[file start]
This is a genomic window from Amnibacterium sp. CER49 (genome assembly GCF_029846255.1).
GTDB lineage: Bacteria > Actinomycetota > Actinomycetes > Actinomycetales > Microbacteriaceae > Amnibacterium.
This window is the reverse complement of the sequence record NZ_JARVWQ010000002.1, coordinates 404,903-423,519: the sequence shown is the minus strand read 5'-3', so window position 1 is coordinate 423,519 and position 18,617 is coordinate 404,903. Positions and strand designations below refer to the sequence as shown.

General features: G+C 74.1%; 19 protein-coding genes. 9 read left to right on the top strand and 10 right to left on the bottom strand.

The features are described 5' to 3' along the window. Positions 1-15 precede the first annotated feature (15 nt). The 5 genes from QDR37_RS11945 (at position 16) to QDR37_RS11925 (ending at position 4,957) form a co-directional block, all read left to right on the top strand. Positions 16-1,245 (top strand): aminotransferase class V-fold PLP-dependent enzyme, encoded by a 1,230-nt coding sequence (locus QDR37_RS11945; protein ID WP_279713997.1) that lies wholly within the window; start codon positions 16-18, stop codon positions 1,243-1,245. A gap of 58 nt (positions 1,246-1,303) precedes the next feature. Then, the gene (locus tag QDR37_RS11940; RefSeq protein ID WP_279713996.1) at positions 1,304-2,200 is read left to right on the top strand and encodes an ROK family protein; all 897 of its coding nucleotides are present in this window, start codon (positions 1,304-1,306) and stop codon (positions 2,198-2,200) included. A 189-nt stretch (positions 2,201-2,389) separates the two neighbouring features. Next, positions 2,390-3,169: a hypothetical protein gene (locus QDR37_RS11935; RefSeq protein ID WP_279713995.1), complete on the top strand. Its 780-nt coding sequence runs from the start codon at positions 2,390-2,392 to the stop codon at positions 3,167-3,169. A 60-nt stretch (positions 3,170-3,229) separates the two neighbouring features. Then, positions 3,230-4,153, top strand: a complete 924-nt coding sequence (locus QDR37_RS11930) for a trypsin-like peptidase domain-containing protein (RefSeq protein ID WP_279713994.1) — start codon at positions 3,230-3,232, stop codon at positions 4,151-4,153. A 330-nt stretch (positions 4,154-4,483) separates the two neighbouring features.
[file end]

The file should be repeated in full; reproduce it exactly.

This is a genomic window from Amnibacterium sp. CER49 (genome assembly GCF_029846255.1).
GTDB lineage: Bacteria > Actinomycetota > Actinomycetes > Actinomycetales > Microbacteriaceae > Amnibacterium.
This window is the reverse complement of the sequence record NZ_JARVWQ010000002.1, coordinates 404,903-423,519: the sequence shown is the minus strand read 5'-3', so window position 1 is coordinate 423,519 and position 18,617 is coordinate 404,903. Positions and strand designations below refer to the sequence as shown.

General features: G+C 74.1%; 19 protein-coding genes. 9 read left to right on the top strand and 10 right to left on the bottom strand.

The features are described 5' to 3' along the window. Positions 1-15 precede the first annotated feature (15 nt). The 5 genes from QDR37_RS11945 (at position 16) to QDR37_RS11925 (ending at position 4,957) form a co-directional block, all read left to right on the top strand. Positions 16-1,245 (top strand): aminotransferase class V-fold PLP-dependent enzyme, encoded by a 1,230-nt coding sequence (locus QDR37_RS11945; protein ID WP_279713997.1) that lies wholly within the window; start codon positions 16-18, stop codon positions 1,243-1,245. A gap of 58 nt (positions 1,246-1,303) precedes the next feature. Then, the gene (locus tag QDR37_RS11940; RefSeq protein ID WP_279713996.1) at positions 1,304-2,200 is read left to right on the top strand and encodes an ROK family protein; all 897 of its coding nucleotides are present in this window, start codon (positions 1,304-1,306) and stop codon (positions 2,198-2,200) included. A 189-nt stretch (positions 2,201-2,389) separates the two neighbouring features. Next, positions 2,390-3,169: a hypothetical protein gene (locus QDR37_RS11935; RefSeq protein ID WP_279713995.1), complete on the top strand. Its 780-nt coding sequence runs from the start codon at positions 2,390-2,392 to the stop codon at positions 3,167-3,169. A 60-nt stretch (positions 3,170-3,229) separates the two neighbouring features. Then, positions 3,230-4,153, top strand: a complete 924-nt coding sequence (locus QDR37_RS11930) for a trypsin-like peptidase domain-containing protein (RefSeq protein ID WP_279713994.1) — start codon at positions 3,230-3,232, stop codon at positions 4,151-4,153. A 330-nt stretch (positions 4,154-4,483) separates the two neighbouring features.